Nobody’s perfect; everybody makes mistakes sometimes, and if you ever doubt that just look back on this year’s Grammys and Oscars. Adele restarted her homage to the late great George Michael after she began the song off key. Warren Beatty picked up the wrong envelope and announced the incorrect film for the winner of the best motion picture category.
While these celebrities have to face their mistakes in front of millions of people around the globe, we usually make our biggest blunders in private. But just because we don’t have an audience of 32.9 million like this year’s Oscars doesn’t mean the errors we make can get swept under the rug. Our money management mistakes can have a profound effect on our long-term finances. The following bad habits are just some of the ways Canadians are jeopardizing their financial futures.
Making & Then Shelving a Budget
All too often, Canadians make a budget and then never revisit it again, but it’s a living and breathing financial tool that needs consistent care. When you let your budget collect dust, you’re diminishing its effectiveness in saving you money. It should grow as your life does, so you must update it as changes come to your living situation, career, family, and life goals. Financial advisors suggest you adjust your financial plan at least once a year to make it as operational as possible. And if you’ve never made a budget before now is the time to learn how. There are a variety of online resources and mobile apps that can help you if you find yourself stressing in front of a blank Excel worksheet.
Skimming Terms & Conditions
Even a well-crafted budget can leave you adrift when unexpected bills, repairs, and necessary purchases come your way. Many Canadians are disregarding conventional lending opportunities when an upcoming bill affords very little time to apply and wait for approval. In their stead, they’re turning to payday loans. While these cash advances are a convenient way to pay for your obligations, they’re like any financial responsibility. You need to understand the full rates, terms, and conditions before you agree to take them. Take the time to learn about your finance options and see if you’re capable of taking on this or any other financial assistance. By keeping yourself informed, you improve the chances of finding the best loan for your situation.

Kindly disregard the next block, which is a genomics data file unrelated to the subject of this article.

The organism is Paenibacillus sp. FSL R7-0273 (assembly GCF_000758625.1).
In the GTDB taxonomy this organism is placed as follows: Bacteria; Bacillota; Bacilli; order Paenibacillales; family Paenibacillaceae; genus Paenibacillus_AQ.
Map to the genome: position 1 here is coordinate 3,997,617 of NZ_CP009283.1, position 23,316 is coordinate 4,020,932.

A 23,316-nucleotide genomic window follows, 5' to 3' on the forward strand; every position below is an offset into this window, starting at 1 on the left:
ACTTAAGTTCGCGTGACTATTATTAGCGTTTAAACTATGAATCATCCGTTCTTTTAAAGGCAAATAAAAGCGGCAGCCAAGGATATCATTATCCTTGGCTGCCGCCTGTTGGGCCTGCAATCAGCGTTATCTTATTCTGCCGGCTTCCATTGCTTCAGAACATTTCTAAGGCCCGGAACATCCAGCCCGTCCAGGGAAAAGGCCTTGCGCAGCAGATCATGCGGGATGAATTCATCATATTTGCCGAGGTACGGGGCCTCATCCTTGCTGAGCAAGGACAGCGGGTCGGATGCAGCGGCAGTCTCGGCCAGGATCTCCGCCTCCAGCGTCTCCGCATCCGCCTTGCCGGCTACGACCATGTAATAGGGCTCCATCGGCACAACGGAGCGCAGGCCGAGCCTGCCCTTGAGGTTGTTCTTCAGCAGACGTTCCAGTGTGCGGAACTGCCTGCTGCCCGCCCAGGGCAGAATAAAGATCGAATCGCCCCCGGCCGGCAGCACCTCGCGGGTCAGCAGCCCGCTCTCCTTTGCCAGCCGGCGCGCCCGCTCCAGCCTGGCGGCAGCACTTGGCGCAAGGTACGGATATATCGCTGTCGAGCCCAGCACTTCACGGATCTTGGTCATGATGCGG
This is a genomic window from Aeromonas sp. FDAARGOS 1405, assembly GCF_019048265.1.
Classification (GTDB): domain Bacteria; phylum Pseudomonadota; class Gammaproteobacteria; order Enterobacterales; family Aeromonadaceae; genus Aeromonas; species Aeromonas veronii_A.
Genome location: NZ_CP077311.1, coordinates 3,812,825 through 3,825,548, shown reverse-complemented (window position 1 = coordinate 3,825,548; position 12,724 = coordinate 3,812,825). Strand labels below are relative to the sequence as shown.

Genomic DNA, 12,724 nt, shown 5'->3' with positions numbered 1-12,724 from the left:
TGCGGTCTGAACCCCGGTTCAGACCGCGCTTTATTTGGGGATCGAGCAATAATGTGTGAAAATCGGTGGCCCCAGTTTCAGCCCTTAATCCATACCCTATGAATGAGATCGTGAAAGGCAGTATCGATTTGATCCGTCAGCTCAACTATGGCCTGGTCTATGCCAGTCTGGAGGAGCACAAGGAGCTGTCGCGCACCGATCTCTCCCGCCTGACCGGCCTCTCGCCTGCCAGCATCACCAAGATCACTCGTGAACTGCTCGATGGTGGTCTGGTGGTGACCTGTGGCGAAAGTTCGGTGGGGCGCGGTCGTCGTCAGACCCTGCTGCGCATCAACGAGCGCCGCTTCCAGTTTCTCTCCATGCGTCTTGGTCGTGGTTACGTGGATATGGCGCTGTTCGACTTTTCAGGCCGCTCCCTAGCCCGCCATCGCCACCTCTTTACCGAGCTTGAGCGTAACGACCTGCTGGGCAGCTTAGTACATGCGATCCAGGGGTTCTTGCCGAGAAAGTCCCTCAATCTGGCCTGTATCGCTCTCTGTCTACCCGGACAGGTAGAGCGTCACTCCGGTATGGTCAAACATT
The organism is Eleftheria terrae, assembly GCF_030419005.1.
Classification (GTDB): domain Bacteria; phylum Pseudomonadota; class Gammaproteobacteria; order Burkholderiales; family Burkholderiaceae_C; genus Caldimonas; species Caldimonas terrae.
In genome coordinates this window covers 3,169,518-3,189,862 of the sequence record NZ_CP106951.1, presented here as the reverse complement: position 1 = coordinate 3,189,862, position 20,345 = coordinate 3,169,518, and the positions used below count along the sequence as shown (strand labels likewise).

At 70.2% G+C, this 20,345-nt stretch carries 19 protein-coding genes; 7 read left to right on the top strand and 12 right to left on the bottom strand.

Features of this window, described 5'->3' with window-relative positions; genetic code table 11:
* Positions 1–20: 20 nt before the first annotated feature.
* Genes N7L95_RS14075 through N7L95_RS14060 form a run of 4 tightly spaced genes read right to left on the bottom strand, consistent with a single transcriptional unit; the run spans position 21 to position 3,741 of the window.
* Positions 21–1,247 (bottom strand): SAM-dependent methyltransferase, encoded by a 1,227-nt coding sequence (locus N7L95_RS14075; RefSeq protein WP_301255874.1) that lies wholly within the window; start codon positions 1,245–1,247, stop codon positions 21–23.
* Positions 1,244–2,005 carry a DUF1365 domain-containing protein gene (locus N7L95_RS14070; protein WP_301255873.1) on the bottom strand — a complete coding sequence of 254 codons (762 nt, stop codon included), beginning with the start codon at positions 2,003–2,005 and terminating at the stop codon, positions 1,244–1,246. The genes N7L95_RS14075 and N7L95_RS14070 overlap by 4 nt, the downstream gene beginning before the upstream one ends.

Ignoring Small Fees & Charges
It’s hard to weigh the significance of a few loonies. That’s what you’re looking at when you withdraw from a bank machine that isn’t with your branch or when you decide to send an e-transfer out of convenience. On their own, these charges don’t amount to much, but if you find yourself do these things often, they can add up over the year. Eliminate these unnecessary fees by paying attention to how you withdraw your money. It’s also a good idea to look over the last several financial statements to see which fees are hurting your finances the most.
Admit it—you’re guilty of a few financial bad habits that could be costing you a lot of money. Make sure you aren’t making any of the common mistakes listed above. Start a budget and comb through your finances to catch any more money management faux-pas you might be making. When you cast a sharp eye to the fees you pay as well as to the rates, terms, and conditions of financial products you use, you increase your chances at financial success in the future.